More than 100 U.S. troops have been diagnosed with traumatic brain injury following Iran’s Jan. 8 ballistic missile attack on al-Asad air base in Iraq.
According to the Pentagon, a total of 109 U.S. service members have been diagnosed with mild TBI — up from the 64 cases the Defense Department previously identified in its last update. So far, 76 of those troops have returned to duty.
“The Defense Department is steadfast in its efforts to deliver programs and services intended to lead to the best possible outcomes for our service members,” Pentagon spokesperson Alyssa Farah said in a statement Monday.
“We are grateful to the efforts of our medical professionals who have worked diligently to ensure the appropriate level of care for our service members, which has enabled nearly 70 percent of those diagnosed to return to duty," she said. "We must continue to address physical and mental health together.”
The Pentagon stressed that numbers could change, noting the 109 cases are a “snapshot in time.”
Reuters was the first to report the increase in injuries.
Although Pentagon officials initially said that no “casualties” resulted from the attack, the Pentagon started backtracking on Jan. 16 and said 11 service members were injured following the strike at al-Asad airbase in Iraq.
Tehran’s attack targeting al-Asad aibase — where roughly 1,000 U.S. troops are stationed — came after the U.S. conducted a strike that killed Iran’s Quds Force Commander Quassem Soleimani on Jan. 3.
Secretary of Defense Mark Esper initially said that more than 10 ballistic missiles hit al-Asad during the strike, damaging tentage, a parking lot and other equipment. Even so, he characterized the aftermath as nothing “major” at the time.
Even so, Army Gen. Mark Milley, chairman of the Joint Chiefs of Staff, predicted that Iran’s intent was to kill Americans on Jan. 8, and later disclosed Iran’s missiles were lethal 1,000- to 2,000-pound munitions.
“These things have bursting radiuses of 50 to 100 feet, and that’s just the shrapnel in the actual blast. These are very, very significant, serious weapons,” Milley said Jan 30.
“And you know, if you’re within a certain range of that thing, there’s no helmet or anything else that’s going to save you,” Milley added.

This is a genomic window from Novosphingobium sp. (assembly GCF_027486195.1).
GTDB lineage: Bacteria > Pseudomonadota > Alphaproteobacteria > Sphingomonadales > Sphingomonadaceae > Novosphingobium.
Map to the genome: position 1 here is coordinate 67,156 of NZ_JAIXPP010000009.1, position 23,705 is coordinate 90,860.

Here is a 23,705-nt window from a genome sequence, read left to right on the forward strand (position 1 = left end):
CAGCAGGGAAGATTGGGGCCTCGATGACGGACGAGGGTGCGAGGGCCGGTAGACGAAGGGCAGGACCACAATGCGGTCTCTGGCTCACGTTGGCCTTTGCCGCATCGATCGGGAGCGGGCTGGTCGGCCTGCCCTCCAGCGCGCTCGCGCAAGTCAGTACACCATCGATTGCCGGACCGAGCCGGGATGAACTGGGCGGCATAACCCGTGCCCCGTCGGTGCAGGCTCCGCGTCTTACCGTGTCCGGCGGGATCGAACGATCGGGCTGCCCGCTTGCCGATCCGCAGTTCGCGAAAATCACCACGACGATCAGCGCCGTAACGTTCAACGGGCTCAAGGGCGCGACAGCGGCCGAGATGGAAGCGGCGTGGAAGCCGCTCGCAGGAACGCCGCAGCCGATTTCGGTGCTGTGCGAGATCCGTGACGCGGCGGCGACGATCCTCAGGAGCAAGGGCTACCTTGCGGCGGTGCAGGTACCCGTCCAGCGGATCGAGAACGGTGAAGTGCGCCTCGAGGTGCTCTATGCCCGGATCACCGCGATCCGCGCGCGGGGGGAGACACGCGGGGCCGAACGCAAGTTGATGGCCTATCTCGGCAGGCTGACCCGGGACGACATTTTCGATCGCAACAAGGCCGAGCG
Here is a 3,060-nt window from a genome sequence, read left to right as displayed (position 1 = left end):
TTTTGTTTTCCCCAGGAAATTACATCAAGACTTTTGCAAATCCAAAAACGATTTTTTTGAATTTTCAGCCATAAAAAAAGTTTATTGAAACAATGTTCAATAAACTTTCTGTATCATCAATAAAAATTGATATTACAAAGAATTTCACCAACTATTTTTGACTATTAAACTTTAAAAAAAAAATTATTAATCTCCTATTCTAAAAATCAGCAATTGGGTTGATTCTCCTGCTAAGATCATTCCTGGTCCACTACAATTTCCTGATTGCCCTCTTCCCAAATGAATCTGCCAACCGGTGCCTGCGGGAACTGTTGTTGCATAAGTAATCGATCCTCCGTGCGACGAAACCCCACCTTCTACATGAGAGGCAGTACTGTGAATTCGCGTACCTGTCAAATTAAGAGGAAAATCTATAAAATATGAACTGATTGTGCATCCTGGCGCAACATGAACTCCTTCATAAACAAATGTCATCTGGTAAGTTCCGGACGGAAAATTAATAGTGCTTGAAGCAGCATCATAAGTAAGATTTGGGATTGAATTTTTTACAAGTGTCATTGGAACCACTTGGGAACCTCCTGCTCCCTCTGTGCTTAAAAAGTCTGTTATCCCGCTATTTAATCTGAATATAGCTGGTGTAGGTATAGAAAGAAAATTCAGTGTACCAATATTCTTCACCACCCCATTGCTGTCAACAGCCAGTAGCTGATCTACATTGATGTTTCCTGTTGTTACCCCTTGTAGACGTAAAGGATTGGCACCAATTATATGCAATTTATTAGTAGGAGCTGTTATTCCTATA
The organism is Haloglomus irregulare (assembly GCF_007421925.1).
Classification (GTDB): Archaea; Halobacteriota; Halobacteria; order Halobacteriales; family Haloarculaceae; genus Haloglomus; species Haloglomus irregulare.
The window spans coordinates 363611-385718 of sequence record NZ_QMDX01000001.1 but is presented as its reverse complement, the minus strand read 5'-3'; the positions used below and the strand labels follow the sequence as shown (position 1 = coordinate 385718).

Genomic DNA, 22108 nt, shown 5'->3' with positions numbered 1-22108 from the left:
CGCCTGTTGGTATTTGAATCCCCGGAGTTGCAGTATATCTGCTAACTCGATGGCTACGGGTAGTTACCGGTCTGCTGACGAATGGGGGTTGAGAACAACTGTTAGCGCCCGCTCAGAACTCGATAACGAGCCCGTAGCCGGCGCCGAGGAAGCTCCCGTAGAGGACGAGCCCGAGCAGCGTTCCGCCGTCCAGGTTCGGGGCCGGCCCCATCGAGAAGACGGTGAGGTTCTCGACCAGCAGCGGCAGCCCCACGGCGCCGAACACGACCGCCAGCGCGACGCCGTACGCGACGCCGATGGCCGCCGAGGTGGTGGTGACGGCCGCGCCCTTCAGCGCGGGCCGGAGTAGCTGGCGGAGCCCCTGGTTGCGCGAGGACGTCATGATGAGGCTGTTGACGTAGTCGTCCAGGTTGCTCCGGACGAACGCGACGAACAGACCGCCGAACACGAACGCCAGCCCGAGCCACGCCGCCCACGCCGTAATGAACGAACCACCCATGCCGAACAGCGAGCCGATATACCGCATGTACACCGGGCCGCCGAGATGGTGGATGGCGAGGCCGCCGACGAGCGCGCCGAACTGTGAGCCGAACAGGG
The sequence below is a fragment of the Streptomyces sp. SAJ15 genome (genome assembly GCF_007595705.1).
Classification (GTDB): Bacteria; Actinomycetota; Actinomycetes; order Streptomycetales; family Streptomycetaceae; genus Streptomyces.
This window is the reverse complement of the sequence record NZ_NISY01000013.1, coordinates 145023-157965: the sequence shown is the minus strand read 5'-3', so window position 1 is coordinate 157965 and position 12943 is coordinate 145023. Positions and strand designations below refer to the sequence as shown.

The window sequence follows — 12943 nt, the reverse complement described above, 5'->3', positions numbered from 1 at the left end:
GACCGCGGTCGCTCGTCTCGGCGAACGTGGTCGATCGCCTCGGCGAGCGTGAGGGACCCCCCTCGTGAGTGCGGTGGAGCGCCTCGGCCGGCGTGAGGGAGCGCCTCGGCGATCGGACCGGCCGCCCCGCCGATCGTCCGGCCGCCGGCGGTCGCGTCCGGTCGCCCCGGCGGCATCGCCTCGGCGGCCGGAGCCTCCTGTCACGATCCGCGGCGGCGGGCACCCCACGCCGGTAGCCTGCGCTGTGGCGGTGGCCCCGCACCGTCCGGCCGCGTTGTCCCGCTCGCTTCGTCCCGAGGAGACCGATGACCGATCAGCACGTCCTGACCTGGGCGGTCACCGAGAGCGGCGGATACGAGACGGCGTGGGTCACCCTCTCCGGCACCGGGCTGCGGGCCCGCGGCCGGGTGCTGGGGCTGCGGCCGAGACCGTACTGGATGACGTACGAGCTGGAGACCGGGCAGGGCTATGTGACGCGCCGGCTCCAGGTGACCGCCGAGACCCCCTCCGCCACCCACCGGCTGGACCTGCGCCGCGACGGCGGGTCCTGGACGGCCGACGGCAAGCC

As the Pentagon has issued new TBI estimates, the Defense Department has noted that TBI symptoms like headaches and dizziness do not immediately appear, and argued that the Pentagon has been forthcoming about TBI cases stemming from Tehran’s attack.
“A lot of these symptoms, they are late developing,” Jonathan Hoffman, the chief Pentagon spokesman said Jan. 28. “They manifest over a period of time.”
Although President Donald Trump took some heat for characterizing the TBI as “not serious” and simply headaches, his rhetoric though is not out of line with Pentagon vernacular. Milley also said that the Pentagon’s injury reporting systems is broken down into three categories: very serious, serious and not serious. He added that mild TBI is categorized as a mild injury.
“That’s not to minimize or dismiss or anything, that’s just to say that’s how we categorize injuries,” Milley said.
Following Trump’s remarks on the issue, Esper said he personally briefed Trump on the gravity of the injuries.
“I’ve had the chance to speak with the president. He is very concerned about the health and welfare of all of our service members — particularly those who were involved in the operations in Iraq,” Esper said. “And he understands the nature of these injuries."
In total, more than 408,000 cases of traumatic brain injuries in service members have been reported since 2000.